Senate blocks bill that opponents say weakens water pollution rules

Senate blocks bill that opponents say weakens water pollution rules
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The Senate blocked legislation on Wednesday that environmentalists and opponents argue would weaken water pollution standards.

Senators voted 56-42, depriving the legislation of the 60 votes it needed to move forward.

Democratic Sens. Bob CaseyRobert (Bob) Patrick CaseyAction by Congress is needed to help victims of domestic violence Poll: Casey holds double-digit lead over Barletta in Pa. Senate race Ivanka Trump to press Senate on vocational training bill MORE (Pa.), Joe DonnellyJoseph (Joe) Simon DonnellyMulvaney aims to cement CFPB legacy by ensuring successor's confirmation Election Countdown: Family separation policy may haunt GOP in November | Why Republican candidates are bracing for surprises | House Dems rake in record May haul | 'Dumpster fire' ad goes viral Actress Marcia Gay Harden urges Congress to boost Alzheimer's funding MORE (Ind.), Heidi HeitkampMary (Heidi) Kathryn HeitkampMulvaney aims to cement CFPB legacy by ensuring successor's confirmation Heitkamp ad highlights record as Senate race heats up Supreme Court rules states can require online sellers to collect sales tax MORE (N.D.), Doug Jones (Ala.), Joe ManchinJoseph (Joe) ManchinManchin used Heimlich manuever on McCaskill during caucus luncheon The Hill's Morning Report — Sponsored by PhRMA — Trump caves under immense pressure — what now? Election Countdown: Family separation policy may haunt GOP in November | Why Republican candidates are bracing for surprises | House Dems rake in record May haul | 'Dumpster fire' ad goes viral MORE (W.Va.), Claire McCaskillClaire Conner McCaskillManchin used Heimlich manuever on McCaskill during caucus luncheon Nail manufacturing exec who voted for Trump blames him for layoffs, asks Democrat for help The American economy is stronger than ever six months after tax cuts MORE (Mo.) and Bill NelsonClarence (Bill) William NelsonOvernight Defense: Defense spending bill amendments target hot-button issues | Space Force already facing hurdles | Senators voice 'deep' concerns at using military lawyers on immigration cases Rubio heckled by protestors outside immigration detention facility Obstacles to Trump's 'Space Force' could keep proposal grounded for now MORE (Fla.) voted with Republicans to advance the bill. Everyone, besides Jones, is up for reelection in a state won by Trump in 2016.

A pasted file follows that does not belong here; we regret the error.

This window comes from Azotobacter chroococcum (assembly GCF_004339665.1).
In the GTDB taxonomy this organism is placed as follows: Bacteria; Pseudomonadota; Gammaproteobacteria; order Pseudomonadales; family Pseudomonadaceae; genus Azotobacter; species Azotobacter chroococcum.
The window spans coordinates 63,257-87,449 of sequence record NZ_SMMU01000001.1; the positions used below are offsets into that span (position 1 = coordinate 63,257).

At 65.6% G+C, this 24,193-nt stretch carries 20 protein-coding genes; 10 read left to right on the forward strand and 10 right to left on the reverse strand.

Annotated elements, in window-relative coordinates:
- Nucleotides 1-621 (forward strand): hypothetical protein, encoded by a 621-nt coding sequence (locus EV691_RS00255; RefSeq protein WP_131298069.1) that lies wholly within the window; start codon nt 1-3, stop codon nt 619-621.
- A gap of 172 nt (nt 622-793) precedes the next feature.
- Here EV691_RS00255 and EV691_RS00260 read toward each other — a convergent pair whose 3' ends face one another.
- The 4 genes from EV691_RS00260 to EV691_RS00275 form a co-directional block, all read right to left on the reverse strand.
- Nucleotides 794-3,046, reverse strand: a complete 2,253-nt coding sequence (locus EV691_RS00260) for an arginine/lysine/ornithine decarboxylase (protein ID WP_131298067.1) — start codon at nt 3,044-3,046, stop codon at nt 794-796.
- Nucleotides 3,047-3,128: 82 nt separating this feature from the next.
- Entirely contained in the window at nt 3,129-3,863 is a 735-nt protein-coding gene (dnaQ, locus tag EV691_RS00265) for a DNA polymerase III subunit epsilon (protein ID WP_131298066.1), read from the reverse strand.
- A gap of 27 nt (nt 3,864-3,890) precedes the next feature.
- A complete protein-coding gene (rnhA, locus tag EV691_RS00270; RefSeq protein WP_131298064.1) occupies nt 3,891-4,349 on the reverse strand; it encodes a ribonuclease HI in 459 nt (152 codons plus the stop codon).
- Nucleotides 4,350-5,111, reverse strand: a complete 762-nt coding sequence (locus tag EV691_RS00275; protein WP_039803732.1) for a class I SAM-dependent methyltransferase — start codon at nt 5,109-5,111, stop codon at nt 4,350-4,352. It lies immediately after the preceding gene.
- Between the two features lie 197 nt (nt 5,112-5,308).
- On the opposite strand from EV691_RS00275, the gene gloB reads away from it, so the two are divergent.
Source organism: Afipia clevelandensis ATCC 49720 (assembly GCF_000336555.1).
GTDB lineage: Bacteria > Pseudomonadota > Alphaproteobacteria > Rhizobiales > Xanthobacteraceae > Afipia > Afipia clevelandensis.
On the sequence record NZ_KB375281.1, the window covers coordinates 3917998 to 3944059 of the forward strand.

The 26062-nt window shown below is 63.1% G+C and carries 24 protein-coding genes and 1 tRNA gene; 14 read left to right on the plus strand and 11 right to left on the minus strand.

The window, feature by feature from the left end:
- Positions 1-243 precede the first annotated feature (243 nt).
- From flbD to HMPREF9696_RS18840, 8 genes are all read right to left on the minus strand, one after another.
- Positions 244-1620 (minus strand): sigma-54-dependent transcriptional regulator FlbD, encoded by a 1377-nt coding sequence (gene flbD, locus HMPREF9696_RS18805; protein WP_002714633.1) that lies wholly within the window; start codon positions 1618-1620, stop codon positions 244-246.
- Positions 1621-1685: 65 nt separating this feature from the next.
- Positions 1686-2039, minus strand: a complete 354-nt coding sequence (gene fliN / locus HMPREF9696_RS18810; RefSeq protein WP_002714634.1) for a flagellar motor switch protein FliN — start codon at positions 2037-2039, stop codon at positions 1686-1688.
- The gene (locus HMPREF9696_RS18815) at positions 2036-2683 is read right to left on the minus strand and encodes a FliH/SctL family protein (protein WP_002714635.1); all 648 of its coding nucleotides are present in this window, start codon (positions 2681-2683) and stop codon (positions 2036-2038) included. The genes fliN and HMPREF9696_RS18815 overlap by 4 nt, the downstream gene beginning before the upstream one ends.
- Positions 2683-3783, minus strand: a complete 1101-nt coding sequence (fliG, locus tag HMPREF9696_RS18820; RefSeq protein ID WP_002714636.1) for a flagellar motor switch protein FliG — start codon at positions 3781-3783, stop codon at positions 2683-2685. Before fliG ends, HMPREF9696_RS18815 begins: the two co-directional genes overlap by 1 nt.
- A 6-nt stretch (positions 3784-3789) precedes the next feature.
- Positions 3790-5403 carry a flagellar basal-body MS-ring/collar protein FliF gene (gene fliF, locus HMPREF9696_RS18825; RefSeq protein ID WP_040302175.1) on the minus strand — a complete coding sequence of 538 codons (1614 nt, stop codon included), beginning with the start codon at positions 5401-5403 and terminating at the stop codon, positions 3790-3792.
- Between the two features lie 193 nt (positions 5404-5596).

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The bill included a version of the Vessel Incidental Discharge Act (VIDA), which would exempt ships’ ballast water from Clean Water Act oversight under the Environmental Protection Agency (EPA) and stop most states’ attempts to regulate ballast water.

Ballast water has been blamed for some of the worst invasive species cases, like zebra mussels in the Great Lakes and the introduction of various algae species to waterways.

Senate Majority Leader Mitch McConnellAddison (Mitch) Mitchell McConnellFive things to know about efforts to repeal Obama's water rule Mulvaney aims to cement CFPB legacy by ensuring successor's confirmation Senate left in limbo by Trump tweets, House delays MORE (R-Ky.) praised the bill, saying it would help overcome "duplicative regulations enforced by the Coast Guard, the EPA and the states."

"This inefficient regulatory regime unnecessarily raises costs and jeopardizes jobs. Our provision ... would clean up that mess and make life easier for American mariners while still protecting our environment," he said.

But environmentalists say removing the EPA’s authority — and leaving the regulation of ballast water solely to the Coast Guard — would remove important water protections.

“VIDA moves us away from the responsible management of ballast water discharges by completely removing Clean Water Act authority over ship ballast water discharges,” a coalition of green groups, including the Natural Resources Defense Council and American Rivers, wrote to senators last week.